Poland will not decide whether to withdraw its troops from Iraq until U.S. presidential elections, Prime Minister said Tuesday.
Last year, the Polish government extended its mission in Iraq until the end of 2007, but it has made no decision on whether to stay through next year.
"We should leave Iraq in good condition, in the framework of a political plan, and not on the basis of escape or desertion, because that would mean losing everything that we've gained," Jaroslaw Kaczynski said in an interview on Polish state Radio 1.
Asked what he meant by a political plan, Kaczynski said, "above all, of course, it depends on our allies."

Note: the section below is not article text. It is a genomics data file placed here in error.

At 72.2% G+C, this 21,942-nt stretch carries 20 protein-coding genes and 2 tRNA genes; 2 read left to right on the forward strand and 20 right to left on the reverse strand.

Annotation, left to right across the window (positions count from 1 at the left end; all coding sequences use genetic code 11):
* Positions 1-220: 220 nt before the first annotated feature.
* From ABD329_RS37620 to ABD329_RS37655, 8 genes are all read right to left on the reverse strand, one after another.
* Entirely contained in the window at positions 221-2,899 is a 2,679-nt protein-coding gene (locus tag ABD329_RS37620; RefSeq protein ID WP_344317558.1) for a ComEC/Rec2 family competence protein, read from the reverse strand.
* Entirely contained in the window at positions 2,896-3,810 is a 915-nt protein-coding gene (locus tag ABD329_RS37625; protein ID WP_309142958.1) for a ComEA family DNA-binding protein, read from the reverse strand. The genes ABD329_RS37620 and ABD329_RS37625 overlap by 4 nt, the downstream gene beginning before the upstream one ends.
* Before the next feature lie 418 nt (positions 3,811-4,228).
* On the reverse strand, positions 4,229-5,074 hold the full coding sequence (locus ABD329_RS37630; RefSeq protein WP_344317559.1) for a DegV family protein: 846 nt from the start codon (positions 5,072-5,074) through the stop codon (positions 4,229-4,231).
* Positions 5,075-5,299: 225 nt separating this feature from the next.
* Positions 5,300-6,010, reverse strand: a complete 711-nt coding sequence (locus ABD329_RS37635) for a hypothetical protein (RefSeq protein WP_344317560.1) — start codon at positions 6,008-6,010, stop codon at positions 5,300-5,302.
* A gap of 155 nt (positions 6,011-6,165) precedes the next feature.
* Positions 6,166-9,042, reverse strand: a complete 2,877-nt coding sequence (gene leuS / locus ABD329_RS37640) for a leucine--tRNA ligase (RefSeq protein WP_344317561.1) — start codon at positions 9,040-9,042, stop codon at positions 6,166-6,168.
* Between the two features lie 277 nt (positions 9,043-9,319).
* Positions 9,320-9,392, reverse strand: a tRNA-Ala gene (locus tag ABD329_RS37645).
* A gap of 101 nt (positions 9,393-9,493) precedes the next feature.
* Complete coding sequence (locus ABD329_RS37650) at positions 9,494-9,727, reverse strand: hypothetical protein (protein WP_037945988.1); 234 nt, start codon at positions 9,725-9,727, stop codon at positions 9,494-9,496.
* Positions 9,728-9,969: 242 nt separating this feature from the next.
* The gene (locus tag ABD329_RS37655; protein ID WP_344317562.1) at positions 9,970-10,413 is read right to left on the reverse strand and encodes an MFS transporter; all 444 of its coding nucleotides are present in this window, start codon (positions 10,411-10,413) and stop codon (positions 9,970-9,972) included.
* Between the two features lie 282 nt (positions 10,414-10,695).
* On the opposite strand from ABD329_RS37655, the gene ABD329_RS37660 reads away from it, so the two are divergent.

"It's going to be necessary to wait on the results of the American elections," Kaczynski said.
Poland's ambassador to Iraq was injured in an apparent assassination attempt last week and the attack has raised questions about whether the country should extend its mission.
Poland, a staunch U.S. ally, contributed combat troops to the 2003 U.S.-led invasion and has since led a multinational division south of Baghdad. About 900 Polish troops remain in the country training Iraqi personnel; 21 Poles have died during the conflict.
Satellite images of the naval base in Vilyuchinsk, Kamchatka, confirm that Russian nuclear submarines have left the base in turn